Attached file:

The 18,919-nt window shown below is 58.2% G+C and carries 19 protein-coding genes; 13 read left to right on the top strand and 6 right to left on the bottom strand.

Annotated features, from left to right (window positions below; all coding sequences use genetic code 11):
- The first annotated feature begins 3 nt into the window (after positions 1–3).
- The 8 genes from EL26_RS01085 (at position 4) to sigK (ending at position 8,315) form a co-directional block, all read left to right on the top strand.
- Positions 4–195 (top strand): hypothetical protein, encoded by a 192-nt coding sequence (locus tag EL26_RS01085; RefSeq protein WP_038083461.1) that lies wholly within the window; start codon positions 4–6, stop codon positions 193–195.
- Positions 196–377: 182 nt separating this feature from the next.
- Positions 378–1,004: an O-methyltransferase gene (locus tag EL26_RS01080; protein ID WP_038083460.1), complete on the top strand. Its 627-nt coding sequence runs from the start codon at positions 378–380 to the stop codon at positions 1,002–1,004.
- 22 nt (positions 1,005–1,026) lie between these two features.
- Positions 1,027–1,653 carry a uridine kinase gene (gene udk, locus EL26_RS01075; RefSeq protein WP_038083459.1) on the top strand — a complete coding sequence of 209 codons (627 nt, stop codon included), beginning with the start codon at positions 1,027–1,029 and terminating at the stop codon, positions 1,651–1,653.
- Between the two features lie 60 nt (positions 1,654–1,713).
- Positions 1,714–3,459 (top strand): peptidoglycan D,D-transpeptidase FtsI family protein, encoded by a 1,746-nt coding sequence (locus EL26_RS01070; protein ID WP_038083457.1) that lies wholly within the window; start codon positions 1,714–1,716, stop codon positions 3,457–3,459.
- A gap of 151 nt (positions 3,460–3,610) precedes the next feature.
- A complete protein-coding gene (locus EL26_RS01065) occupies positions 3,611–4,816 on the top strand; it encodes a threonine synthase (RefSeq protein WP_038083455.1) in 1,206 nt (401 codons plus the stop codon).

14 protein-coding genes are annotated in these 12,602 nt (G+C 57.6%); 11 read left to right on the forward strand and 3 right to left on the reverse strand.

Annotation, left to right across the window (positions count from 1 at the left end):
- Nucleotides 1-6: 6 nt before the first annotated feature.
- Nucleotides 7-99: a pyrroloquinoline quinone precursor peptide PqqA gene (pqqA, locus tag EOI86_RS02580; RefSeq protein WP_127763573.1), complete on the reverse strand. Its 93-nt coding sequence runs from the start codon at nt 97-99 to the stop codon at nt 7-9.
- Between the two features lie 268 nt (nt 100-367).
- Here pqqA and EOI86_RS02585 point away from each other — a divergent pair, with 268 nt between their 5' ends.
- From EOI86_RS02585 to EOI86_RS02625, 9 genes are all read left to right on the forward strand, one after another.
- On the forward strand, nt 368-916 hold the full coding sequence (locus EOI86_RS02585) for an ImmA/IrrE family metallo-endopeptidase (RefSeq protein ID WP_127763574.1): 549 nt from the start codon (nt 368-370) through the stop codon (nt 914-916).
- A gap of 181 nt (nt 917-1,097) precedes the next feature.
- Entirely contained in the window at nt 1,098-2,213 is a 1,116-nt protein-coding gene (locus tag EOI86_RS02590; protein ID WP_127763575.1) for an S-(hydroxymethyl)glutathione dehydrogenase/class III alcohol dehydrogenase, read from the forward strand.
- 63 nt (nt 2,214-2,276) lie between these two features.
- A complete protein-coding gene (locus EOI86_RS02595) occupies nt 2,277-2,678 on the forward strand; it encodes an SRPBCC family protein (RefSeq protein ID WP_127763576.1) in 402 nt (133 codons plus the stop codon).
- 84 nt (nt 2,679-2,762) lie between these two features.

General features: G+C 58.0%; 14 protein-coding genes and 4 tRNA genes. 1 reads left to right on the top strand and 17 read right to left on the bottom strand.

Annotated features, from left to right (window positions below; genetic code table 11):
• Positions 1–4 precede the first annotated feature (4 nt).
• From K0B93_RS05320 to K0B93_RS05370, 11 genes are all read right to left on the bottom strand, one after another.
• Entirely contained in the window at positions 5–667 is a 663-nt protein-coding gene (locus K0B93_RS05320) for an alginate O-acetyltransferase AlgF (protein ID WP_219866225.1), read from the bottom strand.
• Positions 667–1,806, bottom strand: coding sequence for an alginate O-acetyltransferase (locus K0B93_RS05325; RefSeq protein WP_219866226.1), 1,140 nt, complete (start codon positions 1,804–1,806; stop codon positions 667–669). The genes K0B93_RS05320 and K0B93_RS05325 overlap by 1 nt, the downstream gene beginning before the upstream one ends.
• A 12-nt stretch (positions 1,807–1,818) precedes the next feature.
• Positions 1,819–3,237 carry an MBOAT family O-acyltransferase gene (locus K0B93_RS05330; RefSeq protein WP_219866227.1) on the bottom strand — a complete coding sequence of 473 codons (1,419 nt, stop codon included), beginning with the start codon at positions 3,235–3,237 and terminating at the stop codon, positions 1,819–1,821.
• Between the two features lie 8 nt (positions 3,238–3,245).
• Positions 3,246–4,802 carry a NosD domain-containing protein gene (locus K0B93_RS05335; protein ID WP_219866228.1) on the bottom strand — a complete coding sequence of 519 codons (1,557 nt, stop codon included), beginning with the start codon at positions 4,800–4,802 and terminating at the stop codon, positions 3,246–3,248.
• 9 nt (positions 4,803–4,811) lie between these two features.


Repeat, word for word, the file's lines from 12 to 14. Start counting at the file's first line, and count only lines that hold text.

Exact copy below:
- A gap of 151 nt (positions 3,460–3,610) precedes the next feature.
- A complete protein-coding gene (locus EL26_RS01065) occupies positions 3,611–4,816 on the top strand; it encodes a threonine synthase (RefSeq protein WP_038083455.1) in 1,206 nt (401 codons plus the stop codon).

14 protein-coding genes are annotated in these 12,602 nt (G+C 57.6%); 11 read left to right on the forward strand and 3 right to left on the reverse strand.